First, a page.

DCDOH used client-level data on publicly funded HIV testing data, collected through the Program Evaluation and Monitoring System (PEMS), to calculate the number and percentage of tests conducted during 2004-2008 by race/ethnicity and year of test.8 These tests are paid for by CDC and administered throughout DC at both medical and nonmedical sites. Data are collected on all persons tested, inclusive of client demographics, testing site, HIV test results, and referrals. In addition, data from the 2005 and 2007 BRFSS,4 a telephone survey on health behaviors among DC residents, were analyzed to evaluate the impact of increased testing efforts at a population level; sampling-weighted frequencies and percentages were used to describe testing by race/ethnicity. Logistic regression was performed to evaluate the difference in proportions in 2005 compared with 2007, with p<0.05 indicating significance. For 2005 and 2007, the Council of American Survey and Research Organizations (CASRO) response rate was 44.7% and 38.6%, and the cooperation rate was 75% and 67%, respectively.§

During 2004-2008, a total of 3,312 new AIDS cases were diagnosed among blacks/African Americans, Hispanics/Latinos, and whites in DC. Blacks/African Americans accounted for the highest proportion of diagnoses overall (86%) and for 82% and 94% of diagnoses among males and females, respectively. During this period, the overall number and rate of newly diagnosed AIDS cases decreased 35%, from 164 cases per 100,000 to 107 cases per 100,000 (EAPC = -9.2; p<0.001). The decrease was 58% among Hispanics/Latinos (EAPC = -17.8; p<0.001), 32% among blacks/African Americans (EAPC = -7.1; p=0.002), and 23% among whites (EAPC = -6.9; p<0.001).

The overall proportion of persons newly diagnosed with HIV who had a CD4 count within 3 months of diagnosis increased, from 62% in 2004 to 64% in 2008 (p=0.006). The only significant increase in this proportion by racial/ethnic group was observed among blacks/African Americans, from 60% in 2004 to 63% in 2008 (p=0.009).

During 2004-2008, the number of publicly funded HIV tests in DC increased by 335% (from 16,748 tests in 2004 to 72,864 in 2008) among community-based and clinical providers, including a 415% increase among blacks/African Americans (from 10,924 in 2004 to 56,278 in 2008). The number of persons testing positive increased by 353%, from 246 in 2004 to 1,115 in 2008. The proportion of persons testing positive in 2004 and 2005 was 1.5% and 1.8%, respectively. This proportion peaked in 2006 at 2.5%, and then decreased to 1.4% and 1.7% in 2007 and 2008, respectively.

During 2005-2007, the overall proportion of persons self-reporting tests for HIV within the past 12 months increased, from 14.9% in 2005 to 18.7% in 2007 (p<0.001). The highest overall testing proportions and the largest increases in these testing indicators were among blacks/African Americans.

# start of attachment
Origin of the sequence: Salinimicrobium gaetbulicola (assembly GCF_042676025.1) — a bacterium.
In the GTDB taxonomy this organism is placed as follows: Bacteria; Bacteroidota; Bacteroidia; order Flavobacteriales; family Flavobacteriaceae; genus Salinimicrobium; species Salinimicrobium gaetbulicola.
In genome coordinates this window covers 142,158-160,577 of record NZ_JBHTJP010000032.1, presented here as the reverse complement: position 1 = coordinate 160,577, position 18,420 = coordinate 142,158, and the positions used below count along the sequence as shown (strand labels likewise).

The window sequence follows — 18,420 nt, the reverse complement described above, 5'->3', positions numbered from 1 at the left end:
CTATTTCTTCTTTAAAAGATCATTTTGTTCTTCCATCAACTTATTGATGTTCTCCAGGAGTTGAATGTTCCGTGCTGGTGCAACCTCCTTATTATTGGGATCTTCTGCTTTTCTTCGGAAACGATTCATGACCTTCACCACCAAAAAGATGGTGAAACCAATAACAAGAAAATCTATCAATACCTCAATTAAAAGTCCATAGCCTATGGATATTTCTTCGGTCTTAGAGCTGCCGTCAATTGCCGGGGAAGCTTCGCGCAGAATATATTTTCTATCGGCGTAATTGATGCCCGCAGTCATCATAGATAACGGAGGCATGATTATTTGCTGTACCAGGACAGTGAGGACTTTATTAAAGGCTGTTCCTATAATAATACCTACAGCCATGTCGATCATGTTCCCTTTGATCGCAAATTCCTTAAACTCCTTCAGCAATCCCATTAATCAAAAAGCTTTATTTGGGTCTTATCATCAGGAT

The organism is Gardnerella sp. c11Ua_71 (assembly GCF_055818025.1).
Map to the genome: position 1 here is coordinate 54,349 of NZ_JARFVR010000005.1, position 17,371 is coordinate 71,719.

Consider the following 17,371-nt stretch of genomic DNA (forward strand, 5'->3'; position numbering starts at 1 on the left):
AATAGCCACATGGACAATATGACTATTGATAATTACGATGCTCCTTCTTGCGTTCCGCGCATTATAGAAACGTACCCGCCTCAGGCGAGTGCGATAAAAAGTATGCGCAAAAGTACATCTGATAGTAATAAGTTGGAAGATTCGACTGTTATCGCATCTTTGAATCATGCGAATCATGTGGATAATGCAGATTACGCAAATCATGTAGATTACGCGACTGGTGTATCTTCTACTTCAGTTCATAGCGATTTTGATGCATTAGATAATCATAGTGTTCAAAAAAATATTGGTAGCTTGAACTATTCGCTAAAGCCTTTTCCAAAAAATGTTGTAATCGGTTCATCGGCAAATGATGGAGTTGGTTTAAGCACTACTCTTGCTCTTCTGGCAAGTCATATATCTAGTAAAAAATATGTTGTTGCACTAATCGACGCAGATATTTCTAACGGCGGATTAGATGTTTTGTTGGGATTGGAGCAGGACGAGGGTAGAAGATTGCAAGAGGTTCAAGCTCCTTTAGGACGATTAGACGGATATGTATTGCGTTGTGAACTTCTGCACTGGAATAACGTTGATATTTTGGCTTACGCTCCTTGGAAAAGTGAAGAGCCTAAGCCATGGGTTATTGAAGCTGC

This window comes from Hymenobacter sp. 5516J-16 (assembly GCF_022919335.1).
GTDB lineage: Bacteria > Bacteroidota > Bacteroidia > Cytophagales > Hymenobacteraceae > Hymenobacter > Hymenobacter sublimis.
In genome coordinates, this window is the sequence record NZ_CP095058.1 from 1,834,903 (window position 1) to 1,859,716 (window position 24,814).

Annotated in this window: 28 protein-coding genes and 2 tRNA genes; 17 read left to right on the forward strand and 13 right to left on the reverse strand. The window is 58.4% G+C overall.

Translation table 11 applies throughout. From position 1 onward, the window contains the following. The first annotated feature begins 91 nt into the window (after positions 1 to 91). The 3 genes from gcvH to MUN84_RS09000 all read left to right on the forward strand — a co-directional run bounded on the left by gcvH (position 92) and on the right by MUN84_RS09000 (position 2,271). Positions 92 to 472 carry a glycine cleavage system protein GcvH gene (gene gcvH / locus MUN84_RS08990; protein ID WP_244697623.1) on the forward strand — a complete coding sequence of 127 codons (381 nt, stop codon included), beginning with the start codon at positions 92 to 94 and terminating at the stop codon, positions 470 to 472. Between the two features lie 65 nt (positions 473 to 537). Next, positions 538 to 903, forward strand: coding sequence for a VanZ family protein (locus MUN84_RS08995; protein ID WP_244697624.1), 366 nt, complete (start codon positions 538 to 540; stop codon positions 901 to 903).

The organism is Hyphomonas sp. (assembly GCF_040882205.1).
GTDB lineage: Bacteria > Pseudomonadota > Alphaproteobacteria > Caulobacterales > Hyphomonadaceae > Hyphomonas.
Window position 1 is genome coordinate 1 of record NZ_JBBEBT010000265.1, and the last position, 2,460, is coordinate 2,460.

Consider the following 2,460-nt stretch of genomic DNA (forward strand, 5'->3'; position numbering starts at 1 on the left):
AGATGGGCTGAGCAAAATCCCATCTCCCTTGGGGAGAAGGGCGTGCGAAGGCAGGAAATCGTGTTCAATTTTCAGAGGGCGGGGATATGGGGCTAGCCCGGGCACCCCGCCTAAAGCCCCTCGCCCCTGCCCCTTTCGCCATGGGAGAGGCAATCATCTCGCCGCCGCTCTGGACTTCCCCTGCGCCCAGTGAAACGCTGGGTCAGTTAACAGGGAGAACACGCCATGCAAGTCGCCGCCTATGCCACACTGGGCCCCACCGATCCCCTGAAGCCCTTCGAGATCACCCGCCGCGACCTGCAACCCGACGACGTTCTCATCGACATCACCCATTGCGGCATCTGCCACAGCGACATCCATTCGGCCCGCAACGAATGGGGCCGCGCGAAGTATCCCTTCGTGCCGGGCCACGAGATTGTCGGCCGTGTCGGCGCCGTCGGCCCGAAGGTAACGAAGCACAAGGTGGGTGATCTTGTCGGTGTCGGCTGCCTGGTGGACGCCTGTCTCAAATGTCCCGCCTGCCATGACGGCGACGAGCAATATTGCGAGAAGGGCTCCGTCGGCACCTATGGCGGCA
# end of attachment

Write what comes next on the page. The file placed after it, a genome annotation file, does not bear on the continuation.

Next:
Reported by:

T West-Ojo, MSPH, R Samala, MPH, A Griffin, MSPH, N Rocha, S Hader, MD, District of Columbia Dept of Health. AD Castel, MD, M Befus, George Washington Univ School of Public Health and Health Svcs. MY Sutton, MD, L Willis, PhD, HI Hall, PhD, Y Lanier, PhD, TH Sanchez, DVM, A Satcher Johnson, MPH, PH Kilmarx, MD, Div of HIV/AIDS Prevention, National Center for HIV, Viral Hepatitis, STD, and TB Prevention, CDC.

CDC Editorial Note:

This report indicates several favorable trends in indicators of the HIV epidemic in DC for 2004-2008. Although an analysis such as the one presented in this report cannot definitively link trends to specific interventions, these trends might be related to a comprehensive prevention, care, and treatment portfolio implemented by DCDOH in 2006 to address the HIV epidemic. In addition, in June 2006 (in anticipation of the September 2006 publication of CDC's recommendations for routine HIV screening in health-care settings3), DCDOH launched a citywide initiative to increase HIV testing and treatment programs. After the interventions, more than a threefold increase occurred in the number of publicly funded HIV tests conducted by community-based and clinical providers, and a 26% increase occurred in the proportion of persons who had been tested within the past 12 months.

Other favorable trends occurred during 2004-2008. DC residents with HIV had small but statistically significant increases in CD4 counts within 3 months of diagnosis, suggesting improvements in early linkage to care. Also, fewer AIDS diagnoses occurred over time. Like the other favorable trends, these cannot be attributed definitively to specific interventions, but they might indicate some success in DCDOH efforts to engage local providers through increased HIV education and social marketing campaigns.